Rather than trying to speak about one of the many huge, pressing issues which will define the next decade, such as virus pandemics, climate change or equality in all its forms, this is the second half of my previous piece which introduced how photos (architectural or otherwise) reach the Explore page of Flickr or the front page of 500px. In that I discovered what I already knew: online feedback is an anomaly and no substitute for interaction in real life.

Firstly, for architects whose training included studio crits, the biggest issue is that online feedback is often anonymous and disengaged. People offer an opinion, “nice shot”, “well captured”, then move on. Secondly, just as I found, rankings and plaudits on photo sharing websites are affected by how much you comment on other pictures, write about your own pictures, and how often you post the content which those websites rely upon.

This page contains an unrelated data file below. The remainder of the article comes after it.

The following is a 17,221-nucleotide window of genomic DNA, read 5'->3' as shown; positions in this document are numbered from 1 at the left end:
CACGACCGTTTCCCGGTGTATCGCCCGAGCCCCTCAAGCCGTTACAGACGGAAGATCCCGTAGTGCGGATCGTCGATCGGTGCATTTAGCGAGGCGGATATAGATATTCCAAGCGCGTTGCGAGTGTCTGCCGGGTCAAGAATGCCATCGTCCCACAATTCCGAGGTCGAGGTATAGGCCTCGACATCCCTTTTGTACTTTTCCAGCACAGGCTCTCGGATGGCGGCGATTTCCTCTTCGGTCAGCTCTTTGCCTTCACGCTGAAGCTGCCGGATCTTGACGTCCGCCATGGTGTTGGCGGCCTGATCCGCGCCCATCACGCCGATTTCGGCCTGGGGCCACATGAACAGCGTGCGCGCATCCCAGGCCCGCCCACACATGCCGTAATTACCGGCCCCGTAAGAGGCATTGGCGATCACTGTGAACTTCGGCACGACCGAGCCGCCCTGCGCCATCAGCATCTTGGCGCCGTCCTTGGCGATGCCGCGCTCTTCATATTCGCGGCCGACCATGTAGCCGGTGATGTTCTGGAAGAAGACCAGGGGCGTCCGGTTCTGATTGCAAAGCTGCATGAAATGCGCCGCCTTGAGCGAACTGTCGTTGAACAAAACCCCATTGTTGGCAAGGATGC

Used carefully, Flickr, 500px and the others are a great way to discover people whose work and ideas you wouldn't otherwise come across, but that’s tempered by the fact that there’s a self-inflicted pressure to adhere to a certain style of photo, drawing or painting which attracts praise. It’s easy to become a slave to the faves and likes. There’s also the issue of looking at images on a screen, as opposed to photographic prints or images in a book: not only the colours, but tonal values look very different rendered in ink or silver halide, rather than pixels.